The number of Japanese tourists visiting Guam has plunged since North Korea threatened to attack the U.S. Pacific territory in August.
Given its geographic proximity, the island had been a popular tourist destination for Japanese nationals who accounted for roughly half the total number of tourists to Guam in 2016. Of the 1.54 million people who traveled to the island that year, some 746,000 were Japanese, according to the Guam Visitors Bureau.
However, the trend changed drastically after the North Korea said in early August it is “seriously examining” a plan to simultaneously fire four ballistic missiles over Japan for an “enveloping strike on Guam.”
The announcement sparked concerns among travelers, especially Japanese schools that had planned student trips to the island, leading to a number of cancellations of such plans.
The number of Japanese travelers to Guam dropped 38 percent in October from a year earlier, posting a double-digit decrease for the third straight month.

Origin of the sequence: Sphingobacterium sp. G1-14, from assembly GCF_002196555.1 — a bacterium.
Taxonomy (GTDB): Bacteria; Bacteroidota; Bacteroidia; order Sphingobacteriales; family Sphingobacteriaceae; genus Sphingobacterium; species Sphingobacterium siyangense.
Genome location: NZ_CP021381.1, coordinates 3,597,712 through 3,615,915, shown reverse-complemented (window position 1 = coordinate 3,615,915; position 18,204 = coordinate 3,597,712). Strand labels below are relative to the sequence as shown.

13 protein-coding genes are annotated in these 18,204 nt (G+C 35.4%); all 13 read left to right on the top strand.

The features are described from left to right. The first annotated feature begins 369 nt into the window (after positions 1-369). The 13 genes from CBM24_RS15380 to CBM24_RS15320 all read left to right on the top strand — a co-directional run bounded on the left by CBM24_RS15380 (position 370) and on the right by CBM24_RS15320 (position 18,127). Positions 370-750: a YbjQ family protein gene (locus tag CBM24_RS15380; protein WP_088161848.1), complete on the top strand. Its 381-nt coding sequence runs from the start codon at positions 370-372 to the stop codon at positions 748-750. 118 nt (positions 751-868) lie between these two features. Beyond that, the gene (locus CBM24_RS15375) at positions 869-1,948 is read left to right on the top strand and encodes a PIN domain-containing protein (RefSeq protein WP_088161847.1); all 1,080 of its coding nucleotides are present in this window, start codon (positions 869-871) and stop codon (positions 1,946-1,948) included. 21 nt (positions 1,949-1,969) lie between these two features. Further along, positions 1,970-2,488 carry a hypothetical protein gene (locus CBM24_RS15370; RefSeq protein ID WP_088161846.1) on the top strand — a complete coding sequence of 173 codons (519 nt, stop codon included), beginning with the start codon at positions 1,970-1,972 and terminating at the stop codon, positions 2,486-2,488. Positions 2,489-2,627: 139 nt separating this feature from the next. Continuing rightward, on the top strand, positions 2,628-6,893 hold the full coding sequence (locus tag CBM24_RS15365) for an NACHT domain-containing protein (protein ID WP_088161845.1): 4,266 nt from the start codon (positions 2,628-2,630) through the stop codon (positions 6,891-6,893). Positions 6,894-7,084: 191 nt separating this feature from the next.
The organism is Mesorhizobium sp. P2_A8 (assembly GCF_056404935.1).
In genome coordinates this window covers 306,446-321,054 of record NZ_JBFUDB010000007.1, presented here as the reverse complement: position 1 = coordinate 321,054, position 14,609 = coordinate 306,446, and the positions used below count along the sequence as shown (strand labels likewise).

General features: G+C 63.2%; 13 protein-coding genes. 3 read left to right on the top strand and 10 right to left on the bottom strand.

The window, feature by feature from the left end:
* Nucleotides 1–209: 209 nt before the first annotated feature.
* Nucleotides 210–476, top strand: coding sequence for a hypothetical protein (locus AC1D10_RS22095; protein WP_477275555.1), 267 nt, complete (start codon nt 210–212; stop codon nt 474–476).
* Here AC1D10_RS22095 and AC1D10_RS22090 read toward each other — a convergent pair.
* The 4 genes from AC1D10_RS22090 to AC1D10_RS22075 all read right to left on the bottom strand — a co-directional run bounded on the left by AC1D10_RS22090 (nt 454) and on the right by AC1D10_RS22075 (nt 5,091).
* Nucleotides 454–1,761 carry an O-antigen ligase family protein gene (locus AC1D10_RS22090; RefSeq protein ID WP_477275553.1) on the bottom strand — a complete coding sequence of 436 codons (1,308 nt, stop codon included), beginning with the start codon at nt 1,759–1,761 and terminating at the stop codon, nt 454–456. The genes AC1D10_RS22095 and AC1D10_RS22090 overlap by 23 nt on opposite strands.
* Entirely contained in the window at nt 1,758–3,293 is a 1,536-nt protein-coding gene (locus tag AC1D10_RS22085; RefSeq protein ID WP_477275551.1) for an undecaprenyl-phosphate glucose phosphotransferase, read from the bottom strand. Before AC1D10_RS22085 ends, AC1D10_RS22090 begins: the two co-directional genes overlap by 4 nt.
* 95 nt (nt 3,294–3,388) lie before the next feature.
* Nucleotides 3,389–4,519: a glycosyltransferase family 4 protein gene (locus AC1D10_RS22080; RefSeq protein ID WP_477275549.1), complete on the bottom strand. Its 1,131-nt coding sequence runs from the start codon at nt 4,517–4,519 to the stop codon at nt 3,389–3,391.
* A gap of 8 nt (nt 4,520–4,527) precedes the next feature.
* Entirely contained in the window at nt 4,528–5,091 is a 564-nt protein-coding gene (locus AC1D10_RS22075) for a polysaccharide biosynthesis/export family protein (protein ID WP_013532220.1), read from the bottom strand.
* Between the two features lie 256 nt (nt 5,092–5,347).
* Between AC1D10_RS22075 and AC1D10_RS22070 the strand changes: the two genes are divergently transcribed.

The number of visitors from China and Taiwan also fell more than 40 percent each in October, dealing a blow to the island where tourism is its mainstay industry.
Following the move, Delta Air Lines Inc. announced it will terminate its flights connecting Narita airport with Guam on Jan. 8. United Airlines Inc. also plans to stop its flights between Sapporo and Guam on Jan. 15.
Meanwhile, Japan Airlines Co. is set to increase the number of flights between Narita and Guam from March 25 to Oct. 27 despite seeing its capacity utilization rate for the route tumble 20 percent year on year in October.
“We decided to increase the number of flights after taking into account profitability and calls among people in Guam that Delta’s withdrawal will severely affect the local tourism industry,” said a senior JAL official.
The airline aims to “create demand by launching various campaigns,” the official added.
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